Transition period: Children’s complementary foods firms granted more time to meet new Indian standards
The decision was made after receiving requests from food business operators (FBOs) to allow them to have a transition period. Renewals can be made until the end of June.
The additional transition period will also allow them to have the time to reformulating their children’s complementary foods to the new standards, as well as clearing the existing inventory.
Last October, the FSSAI announced that any complementary foods, except for Food for Special Dietary Use (FSDU) and Food for Special Medical Purpose (FSMP), for children between 24 to 36 months old would be categorised as ‘Formulated Supplement for Children’.
These supplements should contain the appropriate nutritional content to provide additional energy and nutrients to complement foods derived from local produce.
The production standards should adhere to the Food Safety and Standards (Food Products Standards and Food Additives) Eleventh Amendment Regulations, 2018’s section on ‘Formulated Supplements for Children’.
This also means that children’s complementary foods can no longer be regulated as a category of proprietary foods – foods which are not standardised according to the Food Safety and Standards.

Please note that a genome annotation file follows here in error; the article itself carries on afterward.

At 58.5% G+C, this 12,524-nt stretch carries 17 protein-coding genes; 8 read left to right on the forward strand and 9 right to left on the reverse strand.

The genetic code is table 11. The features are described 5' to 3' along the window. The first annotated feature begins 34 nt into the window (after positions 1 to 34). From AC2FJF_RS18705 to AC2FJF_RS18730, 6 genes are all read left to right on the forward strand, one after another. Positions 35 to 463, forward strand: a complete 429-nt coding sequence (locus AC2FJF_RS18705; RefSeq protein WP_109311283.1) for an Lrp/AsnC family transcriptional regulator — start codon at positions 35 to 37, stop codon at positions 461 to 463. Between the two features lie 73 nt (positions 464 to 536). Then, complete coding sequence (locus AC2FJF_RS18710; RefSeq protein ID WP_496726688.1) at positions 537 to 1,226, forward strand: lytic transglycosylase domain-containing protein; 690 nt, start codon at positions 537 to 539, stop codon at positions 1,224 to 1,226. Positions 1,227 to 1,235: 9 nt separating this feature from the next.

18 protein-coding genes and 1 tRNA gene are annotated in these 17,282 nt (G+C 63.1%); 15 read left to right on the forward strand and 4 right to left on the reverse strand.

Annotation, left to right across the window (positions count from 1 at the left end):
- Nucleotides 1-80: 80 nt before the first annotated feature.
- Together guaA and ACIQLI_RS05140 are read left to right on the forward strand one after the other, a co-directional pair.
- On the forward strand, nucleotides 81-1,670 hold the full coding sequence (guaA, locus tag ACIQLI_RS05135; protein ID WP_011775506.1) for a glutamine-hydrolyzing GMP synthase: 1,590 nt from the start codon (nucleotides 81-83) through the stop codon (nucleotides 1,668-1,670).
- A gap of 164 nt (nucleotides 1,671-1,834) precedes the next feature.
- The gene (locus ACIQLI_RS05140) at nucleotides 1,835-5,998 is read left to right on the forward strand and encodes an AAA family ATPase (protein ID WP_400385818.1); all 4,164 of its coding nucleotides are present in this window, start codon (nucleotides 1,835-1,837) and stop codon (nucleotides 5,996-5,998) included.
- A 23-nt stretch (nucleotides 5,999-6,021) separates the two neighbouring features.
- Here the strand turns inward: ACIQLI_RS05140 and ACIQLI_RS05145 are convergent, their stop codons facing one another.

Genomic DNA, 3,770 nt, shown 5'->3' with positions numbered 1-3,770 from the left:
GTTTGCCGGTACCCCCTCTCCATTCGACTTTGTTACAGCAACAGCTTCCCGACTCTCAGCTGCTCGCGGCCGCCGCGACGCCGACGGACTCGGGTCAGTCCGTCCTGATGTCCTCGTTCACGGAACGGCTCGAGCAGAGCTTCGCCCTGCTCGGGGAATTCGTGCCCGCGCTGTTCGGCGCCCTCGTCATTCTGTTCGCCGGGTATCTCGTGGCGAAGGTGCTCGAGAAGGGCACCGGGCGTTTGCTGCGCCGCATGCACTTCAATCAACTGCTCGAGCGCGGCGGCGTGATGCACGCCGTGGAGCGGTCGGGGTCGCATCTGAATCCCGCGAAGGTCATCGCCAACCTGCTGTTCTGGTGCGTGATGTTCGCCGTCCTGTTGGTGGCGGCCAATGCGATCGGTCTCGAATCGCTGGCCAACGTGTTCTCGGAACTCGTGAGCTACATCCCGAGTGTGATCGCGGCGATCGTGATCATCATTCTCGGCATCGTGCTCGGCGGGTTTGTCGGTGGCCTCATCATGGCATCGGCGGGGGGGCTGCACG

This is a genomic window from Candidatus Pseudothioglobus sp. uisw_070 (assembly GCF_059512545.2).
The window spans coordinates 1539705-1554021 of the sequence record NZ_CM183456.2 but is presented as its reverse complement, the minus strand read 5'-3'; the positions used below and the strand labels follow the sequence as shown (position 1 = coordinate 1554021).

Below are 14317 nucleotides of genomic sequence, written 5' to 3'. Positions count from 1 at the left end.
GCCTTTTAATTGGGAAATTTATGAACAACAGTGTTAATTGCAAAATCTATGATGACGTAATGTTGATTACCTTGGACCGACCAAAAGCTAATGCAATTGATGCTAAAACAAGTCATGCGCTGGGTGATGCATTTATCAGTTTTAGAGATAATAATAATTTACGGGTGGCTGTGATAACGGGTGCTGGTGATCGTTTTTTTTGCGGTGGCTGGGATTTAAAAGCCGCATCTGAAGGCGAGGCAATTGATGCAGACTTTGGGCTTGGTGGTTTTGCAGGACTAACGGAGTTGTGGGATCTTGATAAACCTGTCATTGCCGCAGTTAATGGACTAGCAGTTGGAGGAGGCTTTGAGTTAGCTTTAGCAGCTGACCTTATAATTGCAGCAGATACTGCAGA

“No such products (children’s complementary foods) should be allowed henceforth under the category of proprietary foods in view of the sensitivity of the target group involved while processing applications for new license or renewal of existing licenses,” the FSSAI said.
At that point in time, FBOs who already have the proprietary license for making children’s complementary foods are supposed to modify the license before making any renewals “as early as possible”.
According to the new standards, children’s complementary foods such as cereals and peas will be affected.
In terms of cereal, we reported last January that the regulator had recommended for all milled cereals to be processed wit the purpose of lowering the fibre content for the purpose of eliminating ‘anti-nutrients’ such as phytates, tannins, lectins etc.
In terms of peas, legumes, and pulses, the FSSAI has recommended the fortification with L-methionine, an essential amino acid.
On the other hand, the products should not contain partially hydrogenated fats, although fats and oils may be added in adequate quantities for increasing the energy density of the product.
In addition, the regulator had also listed the ingredients which could be fortified in children’s complementary foods, including protein isolates and digestible carbohydrates.